At the rate I'm going, the blanks in my knowledge of the 18th century will most likely be amended before Christmas! (Previously read : Laestadius Larsson's 'Pottungen' and 'Räfvhonan')
Zweig's portrayal of the unfortunate rococo queen dates from 1932 and indeed tells you almost as much about Zweig's early 20th century as it does about the late 18th.
For instance, according to Zweig, the fate of France's last royal family pretty much boils down to Louis XVIs initial sexual impotence and his bland personality. These, you see, rendered him incapable of properly harnessing his fierce, lusty teenage bride, so desperately in need of male domination...
Zweig is no brilliant historian, notwithstanding any amount of research he undoubtedly conducted. He speculates about what might have been, states of mind, thoughts and fears - in short, things none of us can possibly have any knowledge whatsoever about - and he fearlessly presents his musings as near-truths. He peremptorily passes judgement on people (The King and Mirabeau he holds in the greatest contempt. And however patriotic I may be, his idolisation of the Queen's Swedish lover Axel von Fersen makes me ill at ease.)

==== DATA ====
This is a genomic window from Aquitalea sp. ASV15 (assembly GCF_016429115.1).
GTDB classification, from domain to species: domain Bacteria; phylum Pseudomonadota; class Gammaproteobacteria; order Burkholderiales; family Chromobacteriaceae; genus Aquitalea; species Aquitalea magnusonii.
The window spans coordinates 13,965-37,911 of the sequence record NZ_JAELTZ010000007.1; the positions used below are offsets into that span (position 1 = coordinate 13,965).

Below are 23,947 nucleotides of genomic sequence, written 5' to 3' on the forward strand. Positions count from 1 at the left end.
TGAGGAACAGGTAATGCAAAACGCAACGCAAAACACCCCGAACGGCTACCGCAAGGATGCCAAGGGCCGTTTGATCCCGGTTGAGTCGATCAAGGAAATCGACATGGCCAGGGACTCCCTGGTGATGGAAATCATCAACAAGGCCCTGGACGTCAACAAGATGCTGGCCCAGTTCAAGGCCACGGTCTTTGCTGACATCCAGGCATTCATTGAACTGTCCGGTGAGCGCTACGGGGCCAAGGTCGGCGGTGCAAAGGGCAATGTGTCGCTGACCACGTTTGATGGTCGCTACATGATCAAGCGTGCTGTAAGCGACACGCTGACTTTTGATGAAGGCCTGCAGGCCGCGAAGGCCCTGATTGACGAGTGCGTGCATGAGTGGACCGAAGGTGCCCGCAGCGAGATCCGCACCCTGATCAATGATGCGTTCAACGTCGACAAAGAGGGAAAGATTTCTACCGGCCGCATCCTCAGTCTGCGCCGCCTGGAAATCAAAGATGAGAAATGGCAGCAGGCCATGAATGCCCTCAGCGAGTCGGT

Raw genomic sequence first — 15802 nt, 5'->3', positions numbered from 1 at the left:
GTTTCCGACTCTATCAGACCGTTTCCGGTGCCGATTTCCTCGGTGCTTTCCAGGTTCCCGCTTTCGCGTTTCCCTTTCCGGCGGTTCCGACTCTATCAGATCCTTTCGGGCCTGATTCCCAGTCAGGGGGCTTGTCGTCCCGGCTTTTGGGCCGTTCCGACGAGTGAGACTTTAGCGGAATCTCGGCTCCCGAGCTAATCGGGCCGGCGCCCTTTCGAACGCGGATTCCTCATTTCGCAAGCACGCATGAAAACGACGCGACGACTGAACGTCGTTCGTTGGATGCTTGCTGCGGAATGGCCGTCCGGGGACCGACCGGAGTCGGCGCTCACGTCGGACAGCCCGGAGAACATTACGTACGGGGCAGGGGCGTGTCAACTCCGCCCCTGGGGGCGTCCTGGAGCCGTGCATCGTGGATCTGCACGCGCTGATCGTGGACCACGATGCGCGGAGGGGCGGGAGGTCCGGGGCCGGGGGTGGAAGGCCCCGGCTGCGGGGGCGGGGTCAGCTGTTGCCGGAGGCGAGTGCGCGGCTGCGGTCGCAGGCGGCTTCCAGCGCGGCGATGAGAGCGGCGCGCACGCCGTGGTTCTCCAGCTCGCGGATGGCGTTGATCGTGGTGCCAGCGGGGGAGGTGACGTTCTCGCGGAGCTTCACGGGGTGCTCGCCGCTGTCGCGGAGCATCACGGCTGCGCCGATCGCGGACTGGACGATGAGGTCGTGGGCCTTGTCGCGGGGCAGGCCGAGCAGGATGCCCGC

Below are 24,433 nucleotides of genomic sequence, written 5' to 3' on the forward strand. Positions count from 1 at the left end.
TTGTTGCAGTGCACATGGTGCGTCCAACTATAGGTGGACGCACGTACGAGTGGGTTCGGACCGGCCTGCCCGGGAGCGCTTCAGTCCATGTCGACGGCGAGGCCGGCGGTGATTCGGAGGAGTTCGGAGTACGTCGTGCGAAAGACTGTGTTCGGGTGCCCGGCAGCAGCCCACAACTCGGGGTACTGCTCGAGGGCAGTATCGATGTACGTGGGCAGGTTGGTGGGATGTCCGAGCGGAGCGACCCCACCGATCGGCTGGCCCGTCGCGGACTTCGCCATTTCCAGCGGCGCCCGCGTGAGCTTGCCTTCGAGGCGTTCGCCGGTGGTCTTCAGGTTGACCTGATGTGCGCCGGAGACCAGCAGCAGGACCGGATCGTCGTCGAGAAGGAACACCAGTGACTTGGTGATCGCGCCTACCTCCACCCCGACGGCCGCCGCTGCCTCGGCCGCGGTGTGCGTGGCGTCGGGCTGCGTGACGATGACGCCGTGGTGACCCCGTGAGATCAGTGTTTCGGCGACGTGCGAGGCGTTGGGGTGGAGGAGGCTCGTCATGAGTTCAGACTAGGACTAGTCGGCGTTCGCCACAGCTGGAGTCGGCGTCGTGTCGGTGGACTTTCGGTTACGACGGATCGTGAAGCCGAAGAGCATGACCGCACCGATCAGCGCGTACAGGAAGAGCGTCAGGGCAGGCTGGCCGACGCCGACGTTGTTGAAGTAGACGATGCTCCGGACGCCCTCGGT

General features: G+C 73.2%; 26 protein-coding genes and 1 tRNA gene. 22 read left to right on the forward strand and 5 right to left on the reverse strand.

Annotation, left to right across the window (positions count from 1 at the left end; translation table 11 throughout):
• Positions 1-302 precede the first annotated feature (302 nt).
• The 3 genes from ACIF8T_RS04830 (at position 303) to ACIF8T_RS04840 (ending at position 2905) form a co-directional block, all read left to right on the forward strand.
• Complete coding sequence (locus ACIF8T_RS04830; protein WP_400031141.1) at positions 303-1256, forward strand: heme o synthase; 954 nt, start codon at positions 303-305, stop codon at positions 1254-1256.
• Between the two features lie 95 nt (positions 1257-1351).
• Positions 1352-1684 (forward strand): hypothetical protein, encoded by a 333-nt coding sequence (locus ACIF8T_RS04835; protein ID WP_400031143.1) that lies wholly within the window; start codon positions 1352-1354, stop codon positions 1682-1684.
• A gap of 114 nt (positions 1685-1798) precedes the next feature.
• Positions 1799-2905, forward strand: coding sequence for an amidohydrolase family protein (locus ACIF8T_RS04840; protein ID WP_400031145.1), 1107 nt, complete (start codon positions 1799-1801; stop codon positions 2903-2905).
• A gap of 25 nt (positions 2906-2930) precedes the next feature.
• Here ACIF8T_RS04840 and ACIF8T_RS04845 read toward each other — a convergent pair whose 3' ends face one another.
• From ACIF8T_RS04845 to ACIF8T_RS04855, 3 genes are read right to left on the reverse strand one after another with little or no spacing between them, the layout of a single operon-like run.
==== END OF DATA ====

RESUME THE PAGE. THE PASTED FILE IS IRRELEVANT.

In all, this was a detailed but conventional (and irritating!) portrait of a person who remains quite a mystery.